His “apology” was worthless.  He played it as if he was the victim that was prohibited from using his own free will and thought.  Everyone was doing it.  I felt pressure from my big contract.  Who cares, you put it into your body, and you made the choice.  Even if you didn’t know what it was it was still your choice to do something that you didn’t know anything about.   You signed the contract, you wanted to be the highest paid player, and you still want to be the highest paid player.  The pressure stems from your own greed, and now you will forever be known as A Fraud, A Roid, or whatever else the fans and the media chose.  A Roid chose the substance, now the fans chose his legacy.

Category: MLB
Tags: A rod, yankees
Posted on: February 4, 2009 5:30 pm

Arizona Diamondbacks Experience

Arizona Diamondbacks


Fans at the Diamondbacks games are usually pretty well mannered.  Certain teams, i.e. Dodgers, bring out fans that really behave poorly.  There are a few intoxicated people, and you may sit next to someone swearing, but in my experience that is rare.  It is a great place to take a family.  The fans generally respond to exciting situations, but many times there will be two strikes and two outs on an opposing batter and the crowd will be silent. 


The Diamondbacks also have very good prices.  Upper level seats can be had for under $20; most lower level seats are under $40. 


The Diamondbacks have the best food and the greatest variety of food of any team.  Burritos, subs, burgers, foot long chili dogs, pizza can all be found at Chase Field.  This is really the only stadium that I feel the food is decent.  There is also the greatest variety of beer.  There are specialty beer stands everywhere, selling 24 oz. bombers of Sierra Nevada, Sam Adams, Corona, etc.  The large bombers go for $10, a regular domestic draft is $7.50.


The traffic is also ok at Chase Field.  The real benefit is that there are a large number of smaller lots scattered around the field so it spaces out the cars.  Depending on where you park you can get out very easily.  If you park in the Washington St. garage you have to wait a little longer to exit, but it flows pretty steadily.  Parking within a half mile of the stadium goes between $10-20, with the majority of lots being the former.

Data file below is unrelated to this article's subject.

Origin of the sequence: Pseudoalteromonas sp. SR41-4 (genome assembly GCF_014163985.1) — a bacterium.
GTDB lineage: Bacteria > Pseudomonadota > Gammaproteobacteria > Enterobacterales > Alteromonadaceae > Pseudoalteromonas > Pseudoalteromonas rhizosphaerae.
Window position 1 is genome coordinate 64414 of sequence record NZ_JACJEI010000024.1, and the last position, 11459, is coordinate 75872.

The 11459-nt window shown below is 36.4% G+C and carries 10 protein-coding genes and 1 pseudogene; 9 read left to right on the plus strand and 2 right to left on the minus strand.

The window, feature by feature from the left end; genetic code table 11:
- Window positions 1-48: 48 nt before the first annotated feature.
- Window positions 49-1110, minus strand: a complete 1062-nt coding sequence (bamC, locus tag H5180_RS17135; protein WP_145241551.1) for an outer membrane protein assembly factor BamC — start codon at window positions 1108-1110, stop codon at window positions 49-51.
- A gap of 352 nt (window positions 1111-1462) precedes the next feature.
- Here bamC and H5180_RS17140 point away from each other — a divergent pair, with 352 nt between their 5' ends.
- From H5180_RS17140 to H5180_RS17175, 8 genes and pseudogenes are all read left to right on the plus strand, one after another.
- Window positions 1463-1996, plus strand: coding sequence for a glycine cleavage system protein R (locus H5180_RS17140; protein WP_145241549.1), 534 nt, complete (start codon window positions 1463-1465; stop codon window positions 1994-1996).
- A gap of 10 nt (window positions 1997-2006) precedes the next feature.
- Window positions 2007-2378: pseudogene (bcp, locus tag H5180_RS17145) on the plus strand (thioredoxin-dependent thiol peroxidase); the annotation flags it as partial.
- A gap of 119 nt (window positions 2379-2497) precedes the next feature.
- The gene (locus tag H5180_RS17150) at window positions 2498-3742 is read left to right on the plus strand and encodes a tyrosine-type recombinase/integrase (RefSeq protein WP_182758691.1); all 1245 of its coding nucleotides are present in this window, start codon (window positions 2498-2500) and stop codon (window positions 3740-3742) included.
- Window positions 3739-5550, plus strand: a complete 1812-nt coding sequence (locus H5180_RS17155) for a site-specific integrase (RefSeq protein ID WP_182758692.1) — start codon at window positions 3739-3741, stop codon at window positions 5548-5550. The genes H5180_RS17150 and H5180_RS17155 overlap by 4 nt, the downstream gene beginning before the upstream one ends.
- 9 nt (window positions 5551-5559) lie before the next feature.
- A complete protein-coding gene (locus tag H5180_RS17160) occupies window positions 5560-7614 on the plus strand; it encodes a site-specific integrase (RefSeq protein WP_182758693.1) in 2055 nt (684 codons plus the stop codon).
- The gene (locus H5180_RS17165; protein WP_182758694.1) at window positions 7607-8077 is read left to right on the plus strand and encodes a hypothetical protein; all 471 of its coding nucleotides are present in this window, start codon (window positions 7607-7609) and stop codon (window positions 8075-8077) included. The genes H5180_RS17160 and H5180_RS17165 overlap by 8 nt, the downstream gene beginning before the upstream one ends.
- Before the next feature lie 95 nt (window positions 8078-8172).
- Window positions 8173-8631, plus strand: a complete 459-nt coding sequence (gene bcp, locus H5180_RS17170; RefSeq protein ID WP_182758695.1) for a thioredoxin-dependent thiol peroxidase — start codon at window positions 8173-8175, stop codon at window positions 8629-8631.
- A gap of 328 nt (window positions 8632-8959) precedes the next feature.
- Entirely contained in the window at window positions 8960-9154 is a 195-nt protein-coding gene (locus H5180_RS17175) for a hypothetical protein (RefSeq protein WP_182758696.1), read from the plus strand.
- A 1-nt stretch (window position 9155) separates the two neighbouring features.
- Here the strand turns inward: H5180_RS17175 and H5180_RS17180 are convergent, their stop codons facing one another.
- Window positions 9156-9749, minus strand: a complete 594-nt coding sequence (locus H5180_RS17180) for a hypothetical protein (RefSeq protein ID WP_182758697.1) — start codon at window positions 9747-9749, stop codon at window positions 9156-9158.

Category: MLB
Posted on: February 4, 2009 5:27 pm

Best Value in Phoenix Sports

The Phoenix area has all four major sports teams, all vying for the fans money.  Where is the best value, which venue provides the best experience for the money?  I’ll take a look at the ticket prices, fan atmosphere, parking, and stadium amenities to determine where you are most likely to have a good time.  This does not take into account the actual sport being played, just the atmosphere at the game.

I'll post this in four parts, one for each team. 

Category: MLB
Posted on: May 20, 2008 9:59 am

The NBA has the worst possible senario

The Pistons, Celtics, Lakers, and Spurs are left.  Some of the least likable teams for everone outside of their own fans.  What's not to like?  Everything.

The Spurs, Bruce Bowen, the gerbil Manu, and a boring, flopping, free throw intensive style. 

The Lakers, Kobe Bryant, a bs trade getting a top center for some spare change and a ball of lint they had in their pocket, and some of the worst fans around.

The Pistons, boring style, and the Red Wings are in the Stanley Cup.  Two teams in the respective championships, well at least the Tigers are bad.

The Celtics.  Another Boston championship??? The Boston fans are deflated a bit after blowing the superbowl and now here are the Celtics to pick them back up.  What would the world do with out Boston fans blowing hard and talking crap.

The NBA finals will be one of the lowest viewed championships since, well, last year.

Category: MLB
The views expressed in this blog are solely those of the author and do not reflect the views of CBS Sports or